On their days off, the men were able to play baseball on an outfield larger than Yankee Stadium. Under the watchful gaze of guards, of course, who supervised the games in four towers that surrounded the field. It wasn’t long, however, before women entered into this situation, beginning with a brand-new workhouse built just for them in 1912. Poor women of color were housed there originally, imprisoned for disorderly conduct or prostitution. Here, the women did laundry, or like the men, worked in the gardens.
A Night of Terror At Occoquan: To Help Women Gain The Right To Vote
But things began to change and by 1917, after months of peaceful protests in Washington, D.C., by members of the National Woman’s Party (NWP). Also called the Silent Sentinels, the women carried banners that implored President Woodrow Wilson to support a federal amendment giving women the right to vote, tempers were flaring. And Wilson was of no mind to do that. Initially, he smiled as the women passed by, even inviting them in for coffee at one point (which they turned down), but the situation began to change as the U.S. entered World War I in April 1917. The NWP continued to picket the White House, while other suffragists, mainly the National American Woman Suffrage Association (NAWSA), led by Carrie Chapman Catt, threw their support behind the war effort.
With a world now locked in war, the public mood towards the women began to change, with many people regarding the Silent Sentinels as unpatriotic and their peaceful protests began to turn violent. Banners were ripped away from the demonstrators and Wilson, in a fit of pique, wrote in a June letter to his daughter that the suffragists “seem bent on making their cause as obnoxious as possible.”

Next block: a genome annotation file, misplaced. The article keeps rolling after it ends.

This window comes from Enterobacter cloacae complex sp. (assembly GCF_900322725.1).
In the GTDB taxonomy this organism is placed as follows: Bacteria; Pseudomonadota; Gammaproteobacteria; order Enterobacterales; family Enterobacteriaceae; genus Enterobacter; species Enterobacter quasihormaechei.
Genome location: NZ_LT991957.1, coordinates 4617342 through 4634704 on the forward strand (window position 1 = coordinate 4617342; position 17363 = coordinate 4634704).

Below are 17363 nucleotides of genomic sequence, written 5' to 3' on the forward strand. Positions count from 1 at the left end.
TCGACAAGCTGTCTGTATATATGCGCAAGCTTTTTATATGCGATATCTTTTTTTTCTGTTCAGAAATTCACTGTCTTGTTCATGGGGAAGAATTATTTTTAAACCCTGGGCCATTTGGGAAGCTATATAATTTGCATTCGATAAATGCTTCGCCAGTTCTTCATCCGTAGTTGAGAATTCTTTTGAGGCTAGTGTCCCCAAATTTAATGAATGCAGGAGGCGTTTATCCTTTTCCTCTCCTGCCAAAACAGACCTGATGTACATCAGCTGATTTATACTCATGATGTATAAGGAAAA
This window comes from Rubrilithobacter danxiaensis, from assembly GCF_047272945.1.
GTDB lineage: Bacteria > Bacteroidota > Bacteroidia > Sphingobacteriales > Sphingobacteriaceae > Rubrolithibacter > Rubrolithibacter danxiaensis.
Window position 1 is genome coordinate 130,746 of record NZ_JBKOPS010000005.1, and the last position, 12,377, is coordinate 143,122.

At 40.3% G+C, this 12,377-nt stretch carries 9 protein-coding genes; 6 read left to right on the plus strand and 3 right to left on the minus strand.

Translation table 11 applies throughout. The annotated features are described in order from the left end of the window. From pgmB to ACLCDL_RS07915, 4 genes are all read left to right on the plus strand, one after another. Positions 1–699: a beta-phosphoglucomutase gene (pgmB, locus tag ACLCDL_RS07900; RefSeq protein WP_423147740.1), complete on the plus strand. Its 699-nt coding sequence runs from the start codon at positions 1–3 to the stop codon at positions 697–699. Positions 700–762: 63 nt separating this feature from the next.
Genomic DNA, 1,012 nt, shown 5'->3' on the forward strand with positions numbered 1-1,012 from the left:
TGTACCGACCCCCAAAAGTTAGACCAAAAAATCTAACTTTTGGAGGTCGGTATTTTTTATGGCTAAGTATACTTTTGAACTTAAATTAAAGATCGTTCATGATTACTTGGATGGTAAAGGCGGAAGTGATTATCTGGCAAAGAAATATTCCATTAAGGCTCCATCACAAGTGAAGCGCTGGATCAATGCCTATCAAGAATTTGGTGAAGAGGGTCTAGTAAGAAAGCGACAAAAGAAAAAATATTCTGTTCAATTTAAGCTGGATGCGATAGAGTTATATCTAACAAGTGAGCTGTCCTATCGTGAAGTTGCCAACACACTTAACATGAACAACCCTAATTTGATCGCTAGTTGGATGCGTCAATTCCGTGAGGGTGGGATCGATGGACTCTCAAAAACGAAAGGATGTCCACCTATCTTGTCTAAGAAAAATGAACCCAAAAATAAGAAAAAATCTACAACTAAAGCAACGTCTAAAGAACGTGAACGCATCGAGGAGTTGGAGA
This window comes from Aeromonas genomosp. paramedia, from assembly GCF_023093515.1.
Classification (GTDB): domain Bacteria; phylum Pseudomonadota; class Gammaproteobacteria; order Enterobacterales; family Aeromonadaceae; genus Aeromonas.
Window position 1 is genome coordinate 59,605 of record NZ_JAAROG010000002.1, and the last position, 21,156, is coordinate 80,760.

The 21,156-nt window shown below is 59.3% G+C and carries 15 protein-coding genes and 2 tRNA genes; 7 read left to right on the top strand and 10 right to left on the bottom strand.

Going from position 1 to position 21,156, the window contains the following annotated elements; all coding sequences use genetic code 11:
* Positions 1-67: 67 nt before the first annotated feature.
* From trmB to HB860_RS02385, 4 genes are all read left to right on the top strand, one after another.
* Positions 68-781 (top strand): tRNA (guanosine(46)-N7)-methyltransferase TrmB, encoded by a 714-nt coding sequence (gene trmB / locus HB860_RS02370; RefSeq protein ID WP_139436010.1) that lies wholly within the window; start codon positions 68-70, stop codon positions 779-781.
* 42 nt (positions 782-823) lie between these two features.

Then the arrests began and women were charged with obstructing traffic. They were quickly released without penalty to begin with, but it wasn’t long before the court began handing out prison sentences. The women, however, were undeterred.
The Sentinels upped their protests and tensions increased accordingly.
In August, the women unveiled a new banner that accused “Kaiser Wilson” of autocracy and that ignited three days of attacks by an angry mob and the local police and that resulted in six women being sentenced to 60 days in prison. But it was Alice Paul who received the strictest sentence. A prominent suffragist and founder of the NWP, Paul, a Quaker, she was given the toughest sentence yet: Seven months in the Occoquan Workhouse.
The conditions here were horrifying. Inmates were fed worm-ridden food, and given filthy water and bedding. Over time, Paul and other inmates began demanding to be treated as political prisoners. Then Paul began a hunger strike and that led to her being force-fed repeatedly. In early November, she was transferred to the facility’s psychiatric ward.
But on the night of November 14, 1917, the situation turned decidedly worse, as an additional 33 women were arrested and brought to Occoquan. They were also demanding to be treated as political prisoners. Because that’s what they really were, after all. But the prison’s cruel superintendent William H. Whitaker had other ideas. He ordered his guards to be brutal. And indeed they were, bursting into the booking room where the women were awaiting sentencing. Dragging them down the hallway, they tossed the women into dank, filthy cells.